(Series copy) The new Oxford Readings in Feminism series maps the dramatic influence of feminist theory on every branch of academic knowledge. Offering feminist perspectives on disciplines from history to science, each book assembles the most important articles written on its field in the last ten to fifteen years. Old stereotypes are challenged and traditional attitudes upset in these lively-- and sometimes controversial--volumes, all of which are edited by feminists prominent in their particular field. Comprehensive, accessible, and intellectually daring, the (...) Oxford Readings in Feminism series is vital reading for anyone interested in the effects of feminist ideas within the academy. Can science be gender-neutral? In recent years, feminist critics have raised troubling questions about the practice and goals of traditional science, demonstrating the existence of a pervasive bias in the ways in which scientists conduct and discuss their work. This exciting volume gathers seventeen essays--by sociologists, scientists, historians, and philosophers--of seminal significance in the emerging field of feminist science studies. Analyzing topics from the stereotype of the "Man of Reason" to the "romantic" language of reproductive biology, these fascinating essays challenge readers to take a fresh look at the limitations--and possibilities--of scientific knowledge. (shrink)
The proposal of anything like a feminist epistemology has, I think, two sources. Feminist scholars have demonstrated how the scientific cards have been stacked against women for centuries. Given that the sciences are taken as the epitome of knowledge and rationality in modern Western societies, the game looks desperate unless some ways of knowing different from those that have validated misogyny and gynephobia can be found. Can we know the world without hating ourselves? This is one of the questions at (...) the core of discussions of feminist epistemology. It has spinoffs, e.g., can we know the world in ways that will permit women as well as men to thrive? Can we know the world without hating any human group? and so on. Now, these questions might be answered in a way that does not require any rethinking of fundamental philosophical issues. Some philosophers might argue that sexism in the sciences from Aristotle to human sociobiology results from a masculinist blinding that impedes the normal workings of the human cognitive apparatus. Unblinded, that apparatus produces real knowledge rather than ideology. Or: that was then, this is now. This somewhat overestimates the progress made in the sciences in the last 20 years, but can be read as a promissory note. (shrink)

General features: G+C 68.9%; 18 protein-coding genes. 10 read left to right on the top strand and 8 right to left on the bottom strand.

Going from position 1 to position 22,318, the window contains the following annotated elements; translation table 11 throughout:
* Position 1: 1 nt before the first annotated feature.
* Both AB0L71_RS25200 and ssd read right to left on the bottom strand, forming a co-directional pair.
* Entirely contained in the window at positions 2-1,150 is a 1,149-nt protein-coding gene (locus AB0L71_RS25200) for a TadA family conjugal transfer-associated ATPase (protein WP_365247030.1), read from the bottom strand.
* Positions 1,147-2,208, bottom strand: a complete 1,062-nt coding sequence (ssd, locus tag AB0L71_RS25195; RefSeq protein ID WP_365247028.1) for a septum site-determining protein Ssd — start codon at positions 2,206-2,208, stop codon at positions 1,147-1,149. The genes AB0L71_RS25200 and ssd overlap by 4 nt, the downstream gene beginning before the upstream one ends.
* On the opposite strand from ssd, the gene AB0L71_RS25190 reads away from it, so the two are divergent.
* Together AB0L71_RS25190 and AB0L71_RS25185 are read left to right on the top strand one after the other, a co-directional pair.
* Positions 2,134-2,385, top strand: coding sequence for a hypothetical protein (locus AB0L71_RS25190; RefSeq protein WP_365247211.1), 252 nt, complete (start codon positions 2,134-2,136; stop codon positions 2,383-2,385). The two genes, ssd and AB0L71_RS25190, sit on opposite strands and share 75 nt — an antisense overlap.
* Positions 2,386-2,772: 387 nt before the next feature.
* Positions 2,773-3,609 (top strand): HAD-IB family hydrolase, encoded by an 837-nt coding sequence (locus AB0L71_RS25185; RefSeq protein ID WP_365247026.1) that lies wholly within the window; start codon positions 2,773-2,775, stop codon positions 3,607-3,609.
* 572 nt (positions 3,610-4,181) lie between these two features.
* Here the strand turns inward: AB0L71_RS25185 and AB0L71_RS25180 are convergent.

What are we trying to explain when we explain behavior? How is behavior conceptualized as an object of study and how else might it be conceptualized? Longino urges pluralism with respect to causes and explanations of behavior. This paper extends Longino’s analysis to the object of those explanations and urges pluralism with respect to behavior itself. The paper proposes that there are three ways in which behavior can be conceptualized, each of which opens to different kinds of research questions.